Formally launched a ground-breaking merger between the Sports Science Institute of South Africa (SSISA) and the University of Cape Towns (UCT) Division of Exercise Science and Sports Medicine (ESSM). The historical partnership, now formalised, heralds a new era in health, wellness, performance science and medicine, in which the two respected organisations will work together to create and roll-out highly advanced programmes, and ensure that results of their combined research are translated to reach the greater South Africa, and beyond.
Thought leaders, game-changers, and innovators with compassion are but a few of the descriptors attached to SSISA, some 21 years on from when Professor Tim Noakes and former Springbok Rugby Captain, Morné du Plessis, first had the inspiration and vision to create it.
In 2017, in its age of majority, SSISA continues to stay true to its founders mission to improve the health and sporting performance of all South Africans.
Now, with access to the academic expertise of UCTs Division of Exercise Science and Sports Medicine, both entities will have the unprecedented opportunity of combining their skillsets and resources to develop and deploy next generation services and products in the field of exercise science and sports medicine.
Unveiling the new look and positioning created to celebrate the joint venture, SSISAs CEO, Dr Phathokuhle Zondi, explained: Be Your Personal Best captures the brand essence of SSISA and speaks not only to personal wellness, but to our social responsiveness as a community of South Africans.
Our new strategy reaches far beyond the constraints of this building. We are striving for a global presence, but with an emphasis on Africa first. Technological advancements, interactive, inviting and engaging digital platforms, and formal online learning qualifications are all in the pipeline.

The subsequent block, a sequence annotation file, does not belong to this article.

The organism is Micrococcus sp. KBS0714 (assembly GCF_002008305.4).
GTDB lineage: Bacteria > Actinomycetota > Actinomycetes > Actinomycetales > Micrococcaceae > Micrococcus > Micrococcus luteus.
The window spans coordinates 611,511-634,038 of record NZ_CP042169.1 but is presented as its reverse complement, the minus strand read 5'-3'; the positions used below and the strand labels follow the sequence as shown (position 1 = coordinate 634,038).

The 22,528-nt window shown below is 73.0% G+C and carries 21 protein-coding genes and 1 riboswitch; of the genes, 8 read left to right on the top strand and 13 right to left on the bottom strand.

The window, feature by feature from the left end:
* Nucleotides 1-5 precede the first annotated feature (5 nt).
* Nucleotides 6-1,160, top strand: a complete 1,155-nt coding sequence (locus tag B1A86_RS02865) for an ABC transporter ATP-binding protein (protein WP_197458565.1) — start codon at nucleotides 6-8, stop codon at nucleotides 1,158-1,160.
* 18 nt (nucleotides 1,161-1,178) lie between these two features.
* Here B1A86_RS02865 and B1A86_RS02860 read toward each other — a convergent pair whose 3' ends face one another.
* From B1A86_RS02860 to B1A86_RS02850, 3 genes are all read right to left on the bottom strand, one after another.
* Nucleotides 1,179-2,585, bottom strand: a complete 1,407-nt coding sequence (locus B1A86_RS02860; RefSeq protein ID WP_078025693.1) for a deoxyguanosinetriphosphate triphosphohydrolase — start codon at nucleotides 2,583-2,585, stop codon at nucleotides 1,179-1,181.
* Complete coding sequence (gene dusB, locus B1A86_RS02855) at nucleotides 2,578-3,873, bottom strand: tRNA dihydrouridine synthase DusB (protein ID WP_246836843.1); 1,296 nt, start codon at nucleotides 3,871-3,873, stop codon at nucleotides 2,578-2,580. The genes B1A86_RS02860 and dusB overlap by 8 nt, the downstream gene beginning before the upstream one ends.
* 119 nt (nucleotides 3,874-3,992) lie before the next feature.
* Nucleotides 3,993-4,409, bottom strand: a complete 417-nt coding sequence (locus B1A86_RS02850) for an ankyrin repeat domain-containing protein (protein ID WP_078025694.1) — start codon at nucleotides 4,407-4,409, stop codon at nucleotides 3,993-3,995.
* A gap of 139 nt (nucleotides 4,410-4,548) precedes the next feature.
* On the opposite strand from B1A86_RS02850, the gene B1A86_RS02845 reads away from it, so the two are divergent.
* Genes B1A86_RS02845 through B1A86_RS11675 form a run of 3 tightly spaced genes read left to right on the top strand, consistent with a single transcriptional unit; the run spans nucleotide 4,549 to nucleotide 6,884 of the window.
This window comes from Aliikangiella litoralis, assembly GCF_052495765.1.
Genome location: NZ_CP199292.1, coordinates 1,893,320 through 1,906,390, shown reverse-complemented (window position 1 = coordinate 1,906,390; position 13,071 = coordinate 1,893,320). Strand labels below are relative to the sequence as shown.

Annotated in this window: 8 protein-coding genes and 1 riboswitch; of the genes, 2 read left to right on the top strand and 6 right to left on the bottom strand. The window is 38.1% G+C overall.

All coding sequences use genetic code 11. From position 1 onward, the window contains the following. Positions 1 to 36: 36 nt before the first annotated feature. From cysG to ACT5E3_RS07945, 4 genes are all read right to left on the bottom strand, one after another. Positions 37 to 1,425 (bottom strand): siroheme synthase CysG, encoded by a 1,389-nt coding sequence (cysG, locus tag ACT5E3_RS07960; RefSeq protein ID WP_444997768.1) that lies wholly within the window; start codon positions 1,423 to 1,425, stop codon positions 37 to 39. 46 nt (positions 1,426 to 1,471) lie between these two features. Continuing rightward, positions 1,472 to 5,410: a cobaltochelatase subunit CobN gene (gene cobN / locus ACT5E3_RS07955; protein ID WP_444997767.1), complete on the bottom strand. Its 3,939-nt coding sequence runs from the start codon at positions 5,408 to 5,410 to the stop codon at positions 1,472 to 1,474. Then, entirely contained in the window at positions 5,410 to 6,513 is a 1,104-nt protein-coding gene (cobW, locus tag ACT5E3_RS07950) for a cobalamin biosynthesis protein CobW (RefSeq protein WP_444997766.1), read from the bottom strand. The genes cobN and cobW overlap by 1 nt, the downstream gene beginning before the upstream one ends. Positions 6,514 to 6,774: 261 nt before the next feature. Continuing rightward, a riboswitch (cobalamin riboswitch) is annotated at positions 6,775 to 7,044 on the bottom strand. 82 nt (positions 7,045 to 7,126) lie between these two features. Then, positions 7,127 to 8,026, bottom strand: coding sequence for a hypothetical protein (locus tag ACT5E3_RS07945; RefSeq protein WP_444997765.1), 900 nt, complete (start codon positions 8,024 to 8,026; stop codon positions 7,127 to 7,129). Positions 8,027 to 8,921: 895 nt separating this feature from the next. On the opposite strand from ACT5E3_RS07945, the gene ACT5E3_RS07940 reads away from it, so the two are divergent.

That said, our Newlands home will remain a living laboratory for our innovations and the hub of our research activities. Our sports performance pillar will focus largely on cycling, running and swimming, whilst we continue contributing to the global body of research related to Rugby Science.
Professor Vicki Lambert, head of UCTs Division of Exercise Science and Sports Medicine, says: UCTs Division of Exercise Science and Sports Medicine, has improved the quality of lives and contributed to the changes in sports rules, strategies and policies both nationally and globally.
It has advised such world bodies as the World Health Organisation, the International Olympic Committee, and other institutions on a plethora of matters relating to the benefits of physical activity for health and human performance. The division is also the first academic institution to offer sports and exercise medicine to economically disadvantaged South Africans through partnerships with not-for-profit organisations.
We look forward to this merger, to ensure the broader translation of our science, so that we can make a difference in the day-to-day lives of all South Africans, for sport, for health, and for quality of life, to be their personal best.
For more information visit www.ssisa.com